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Which Hedge Funders Could Get Crushed by a Silver Nosedive?

Silver bar and coins
Thomas Northcut | Photodisc | Getty Images
Silver bar and coins

If gold is the long-term commodities love of the investment community, silver, surging for months now , was (at least until two days ago ) its hotly-followed mistress.

Now the price is tumbling—remember when it was hovering near $50 ?—and that means a headache for some hedge funders.

We looked specifically at holders of iShares Silver Trust for a look at some investors who could lose if silver continues to drop.

One major SLV stakeholder is Wexford Capital, a Greenwich-based hedge fund founded by former Goldman and Bear Stearns boys Charles Davidson, Joseph Jacobs and Robert Holtz, that as of Q4 2010 owned 841,000 shares according to Bloomberg data.

That holding, now worth about $36 million, was worth about $39.5 million on April 27 when SLV hit $47. At the end of December that stake was worth about $25 million. That means despite the recent drop, Wexford is still winning.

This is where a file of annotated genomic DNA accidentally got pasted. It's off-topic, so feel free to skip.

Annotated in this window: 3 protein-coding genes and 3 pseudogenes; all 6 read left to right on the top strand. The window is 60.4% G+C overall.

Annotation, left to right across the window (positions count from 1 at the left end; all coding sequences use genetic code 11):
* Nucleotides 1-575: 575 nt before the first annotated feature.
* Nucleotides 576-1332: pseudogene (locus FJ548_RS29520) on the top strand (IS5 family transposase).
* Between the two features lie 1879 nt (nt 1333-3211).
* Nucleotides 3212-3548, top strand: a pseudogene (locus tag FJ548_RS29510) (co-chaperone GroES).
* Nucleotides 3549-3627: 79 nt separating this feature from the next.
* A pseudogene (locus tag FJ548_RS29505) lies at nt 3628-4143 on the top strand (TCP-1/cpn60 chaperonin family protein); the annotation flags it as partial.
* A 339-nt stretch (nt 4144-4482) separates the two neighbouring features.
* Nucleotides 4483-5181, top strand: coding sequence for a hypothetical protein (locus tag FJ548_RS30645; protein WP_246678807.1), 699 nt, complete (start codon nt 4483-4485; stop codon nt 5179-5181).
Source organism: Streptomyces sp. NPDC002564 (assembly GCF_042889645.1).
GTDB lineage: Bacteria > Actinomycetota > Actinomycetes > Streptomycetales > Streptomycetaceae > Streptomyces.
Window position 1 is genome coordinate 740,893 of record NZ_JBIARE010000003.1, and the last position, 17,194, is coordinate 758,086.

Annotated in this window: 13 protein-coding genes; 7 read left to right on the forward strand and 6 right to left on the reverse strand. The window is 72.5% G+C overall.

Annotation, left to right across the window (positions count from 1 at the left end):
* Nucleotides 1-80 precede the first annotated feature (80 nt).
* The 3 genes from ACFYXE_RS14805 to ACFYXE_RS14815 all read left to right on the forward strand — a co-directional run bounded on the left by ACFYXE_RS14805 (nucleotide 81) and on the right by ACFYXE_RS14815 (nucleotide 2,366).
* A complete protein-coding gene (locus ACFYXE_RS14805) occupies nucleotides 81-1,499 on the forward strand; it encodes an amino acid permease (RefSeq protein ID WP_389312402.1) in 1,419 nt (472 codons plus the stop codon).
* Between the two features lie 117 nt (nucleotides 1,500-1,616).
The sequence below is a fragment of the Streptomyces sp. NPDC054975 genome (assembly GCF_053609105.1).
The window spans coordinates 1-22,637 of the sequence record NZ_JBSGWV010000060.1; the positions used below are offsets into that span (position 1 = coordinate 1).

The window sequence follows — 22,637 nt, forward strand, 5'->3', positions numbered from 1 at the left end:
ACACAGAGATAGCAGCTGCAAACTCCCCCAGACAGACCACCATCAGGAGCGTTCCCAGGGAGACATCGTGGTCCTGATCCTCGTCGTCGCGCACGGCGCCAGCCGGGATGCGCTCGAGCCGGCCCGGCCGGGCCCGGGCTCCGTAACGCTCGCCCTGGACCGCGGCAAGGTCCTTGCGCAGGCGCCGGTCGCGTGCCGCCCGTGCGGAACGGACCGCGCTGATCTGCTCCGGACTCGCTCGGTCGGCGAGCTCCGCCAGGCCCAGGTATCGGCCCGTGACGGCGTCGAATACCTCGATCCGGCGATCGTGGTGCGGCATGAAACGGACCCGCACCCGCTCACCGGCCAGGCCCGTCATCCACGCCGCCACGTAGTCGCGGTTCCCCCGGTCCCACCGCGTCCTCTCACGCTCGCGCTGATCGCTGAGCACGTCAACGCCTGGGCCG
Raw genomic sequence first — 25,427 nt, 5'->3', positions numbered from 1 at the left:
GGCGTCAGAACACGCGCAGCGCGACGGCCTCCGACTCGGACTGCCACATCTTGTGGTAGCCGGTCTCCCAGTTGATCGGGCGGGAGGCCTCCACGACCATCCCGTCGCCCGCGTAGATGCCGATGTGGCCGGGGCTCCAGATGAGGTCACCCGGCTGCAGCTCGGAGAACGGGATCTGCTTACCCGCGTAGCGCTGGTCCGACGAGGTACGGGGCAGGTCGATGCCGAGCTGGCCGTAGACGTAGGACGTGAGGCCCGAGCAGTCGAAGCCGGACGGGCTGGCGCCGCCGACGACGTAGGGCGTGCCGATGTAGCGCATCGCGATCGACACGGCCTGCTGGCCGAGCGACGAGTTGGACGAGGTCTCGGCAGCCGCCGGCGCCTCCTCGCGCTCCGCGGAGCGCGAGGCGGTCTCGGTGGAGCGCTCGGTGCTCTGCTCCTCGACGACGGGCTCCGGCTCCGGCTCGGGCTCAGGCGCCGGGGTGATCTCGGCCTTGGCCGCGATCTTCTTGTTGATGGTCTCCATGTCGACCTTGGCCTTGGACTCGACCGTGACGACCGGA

Wolverine Asset Management, run by Robert Bellick and Christopher Lazarus Gust, had a ~725,000 stake as of Q4.

Alphabet Asset Management, run by "longtime options trader" Jason Adler (and also employing former Deutsche Bank trader Nelson Saiers ) had a ~600,000 stake as of Q4.

One of the best known silver groupies, Eric Sprott of Sprott Asset Management, owned 262,000 shares at the end of 2010.

As a sidenote, Sprott AM was also, as of Q4, one of the biggest hedge fund stakeholders in silver streaming company, Silver Wheaton. The firm also just sold off a chunk of its PSLV holding—a silver ETF that he launched. Sprott AM got rid of $35 million in PSLV shares in last fortnight.

"Hedge funds overseen by Sprott... between April 18 and April 25 sold more than 1.6 million shares of the silver trust," according to ETF Trends .

This story originally appeared onBusiness Insider

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